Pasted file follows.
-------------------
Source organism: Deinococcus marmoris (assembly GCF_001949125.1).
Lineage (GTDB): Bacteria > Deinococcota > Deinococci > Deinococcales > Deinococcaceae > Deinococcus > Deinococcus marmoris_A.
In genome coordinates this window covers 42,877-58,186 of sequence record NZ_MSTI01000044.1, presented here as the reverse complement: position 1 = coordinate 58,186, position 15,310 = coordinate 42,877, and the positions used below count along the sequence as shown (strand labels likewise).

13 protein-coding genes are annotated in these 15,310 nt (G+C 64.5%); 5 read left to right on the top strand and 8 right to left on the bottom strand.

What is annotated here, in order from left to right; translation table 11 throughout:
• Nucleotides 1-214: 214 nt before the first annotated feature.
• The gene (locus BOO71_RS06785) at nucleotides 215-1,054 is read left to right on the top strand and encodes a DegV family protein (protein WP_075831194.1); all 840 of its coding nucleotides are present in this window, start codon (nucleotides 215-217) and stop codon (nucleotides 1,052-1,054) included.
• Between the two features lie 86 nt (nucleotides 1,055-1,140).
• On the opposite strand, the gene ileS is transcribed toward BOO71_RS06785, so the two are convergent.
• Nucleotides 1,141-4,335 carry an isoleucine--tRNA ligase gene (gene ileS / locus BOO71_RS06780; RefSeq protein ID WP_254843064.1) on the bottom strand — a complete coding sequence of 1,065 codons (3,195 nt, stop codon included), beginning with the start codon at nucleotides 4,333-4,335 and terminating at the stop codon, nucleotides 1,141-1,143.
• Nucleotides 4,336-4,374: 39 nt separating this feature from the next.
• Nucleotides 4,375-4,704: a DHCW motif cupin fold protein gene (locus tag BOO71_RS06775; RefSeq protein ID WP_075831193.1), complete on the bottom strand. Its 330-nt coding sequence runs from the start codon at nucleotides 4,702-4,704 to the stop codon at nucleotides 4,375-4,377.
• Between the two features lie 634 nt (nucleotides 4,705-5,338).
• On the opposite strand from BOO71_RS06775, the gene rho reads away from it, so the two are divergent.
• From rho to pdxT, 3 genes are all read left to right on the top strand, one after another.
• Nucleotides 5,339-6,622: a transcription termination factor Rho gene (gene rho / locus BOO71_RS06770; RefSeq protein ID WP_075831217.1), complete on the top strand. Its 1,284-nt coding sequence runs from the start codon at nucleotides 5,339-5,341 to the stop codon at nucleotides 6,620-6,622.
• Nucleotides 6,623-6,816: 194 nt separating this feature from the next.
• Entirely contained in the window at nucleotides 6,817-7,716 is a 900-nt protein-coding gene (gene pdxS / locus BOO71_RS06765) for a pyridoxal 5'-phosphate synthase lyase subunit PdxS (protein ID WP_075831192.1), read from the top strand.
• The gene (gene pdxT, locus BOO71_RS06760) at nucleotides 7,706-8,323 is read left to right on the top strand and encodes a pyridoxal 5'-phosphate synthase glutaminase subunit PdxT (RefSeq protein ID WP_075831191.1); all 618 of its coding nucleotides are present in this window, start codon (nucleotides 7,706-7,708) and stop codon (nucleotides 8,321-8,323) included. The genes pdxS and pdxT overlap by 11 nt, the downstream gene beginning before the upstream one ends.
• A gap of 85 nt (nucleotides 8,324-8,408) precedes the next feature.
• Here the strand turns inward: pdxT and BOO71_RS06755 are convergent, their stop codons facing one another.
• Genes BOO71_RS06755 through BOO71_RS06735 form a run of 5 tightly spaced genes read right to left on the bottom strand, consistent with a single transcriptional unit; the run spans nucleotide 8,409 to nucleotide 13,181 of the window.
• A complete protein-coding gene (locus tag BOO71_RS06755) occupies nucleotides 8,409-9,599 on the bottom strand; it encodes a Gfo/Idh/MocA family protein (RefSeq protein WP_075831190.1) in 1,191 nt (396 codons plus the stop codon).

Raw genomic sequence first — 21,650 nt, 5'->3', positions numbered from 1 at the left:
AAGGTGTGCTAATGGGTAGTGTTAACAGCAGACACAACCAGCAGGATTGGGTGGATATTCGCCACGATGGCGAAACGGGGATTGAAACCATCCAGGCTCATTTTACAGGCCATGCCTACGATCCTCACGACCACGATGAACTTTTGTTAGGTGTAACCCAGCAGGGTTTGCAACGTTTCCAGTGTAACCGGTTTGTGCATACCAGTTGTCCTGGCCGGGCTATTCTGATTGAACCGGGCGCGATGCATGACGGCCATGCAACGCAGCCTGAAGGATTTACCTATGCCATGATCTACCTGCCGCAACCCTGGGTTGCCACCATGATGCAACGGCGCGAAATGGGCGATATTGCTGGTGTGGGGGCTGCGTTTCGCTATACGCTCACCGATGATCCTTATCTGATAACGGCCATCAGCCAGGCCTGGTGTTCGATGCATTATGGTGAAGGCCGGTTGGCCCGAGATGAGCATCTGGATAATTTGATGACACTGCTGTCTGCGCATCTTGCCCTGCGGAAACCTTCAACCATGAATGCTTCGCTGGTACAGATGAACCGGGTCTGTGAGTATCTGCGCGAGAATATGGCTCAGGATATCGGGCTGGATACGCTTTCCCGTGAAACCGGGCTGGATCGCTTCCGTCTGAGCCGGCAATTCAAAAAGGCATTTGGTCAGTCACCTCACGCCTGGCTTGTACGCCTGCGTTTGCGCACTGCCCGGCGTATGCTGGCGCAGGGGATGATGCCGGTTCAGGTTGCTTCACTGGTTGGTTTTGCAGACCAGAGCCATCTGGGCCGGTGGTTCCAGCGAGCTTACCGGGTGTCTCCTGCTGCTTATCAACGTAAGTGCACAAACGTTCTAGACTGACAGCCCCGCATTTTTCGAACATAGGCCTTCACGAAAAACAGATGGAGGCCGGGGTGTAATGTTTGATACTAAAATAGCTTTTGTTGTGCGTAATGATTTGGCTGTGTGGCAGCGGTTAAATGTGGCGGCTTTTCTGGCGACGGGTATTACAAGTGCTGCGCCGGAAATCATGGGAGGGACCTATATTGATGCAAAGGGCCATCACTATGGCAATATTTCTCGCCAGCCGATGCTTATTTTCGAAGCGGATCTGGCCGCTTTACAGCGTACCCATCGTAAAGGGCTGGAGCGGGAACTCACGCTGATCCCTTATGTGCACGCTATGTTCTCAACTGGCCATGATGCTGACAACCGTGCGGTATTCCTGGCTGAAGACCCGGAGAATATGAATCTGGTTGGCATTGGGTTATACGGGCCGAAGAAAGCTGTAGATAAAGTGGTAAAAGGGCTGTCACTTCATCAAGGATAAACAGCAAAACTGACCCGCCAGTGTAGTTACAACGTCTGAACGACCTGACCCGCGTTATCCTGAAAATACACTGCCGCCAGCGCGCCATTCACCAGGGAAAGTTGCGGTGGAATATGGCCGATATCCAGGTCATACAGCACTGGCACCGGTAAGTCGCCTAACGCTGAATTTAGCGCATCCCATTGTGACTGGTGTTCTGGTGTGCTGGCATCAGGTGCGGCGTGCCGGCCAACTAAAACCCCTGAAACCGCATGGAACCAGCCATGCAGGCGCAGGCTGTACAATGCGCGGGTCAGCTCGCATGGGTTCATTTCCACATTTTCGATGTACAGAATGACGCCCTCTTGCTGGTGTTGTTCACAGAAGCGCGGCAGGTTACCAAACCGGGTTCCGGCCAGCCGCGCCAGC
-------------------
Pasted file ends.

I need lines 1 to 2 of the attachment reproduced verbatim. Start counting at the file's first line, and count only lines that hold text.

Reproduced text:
Source organism: Deinococcus marmoris (assembly GCF_001949125.1).
Lineage (GTDB): Bacteria > Deinococcota > Deinococci > Deinococcales > Deinococcaceae > Deinococcus > Deinococcus marmoris_A.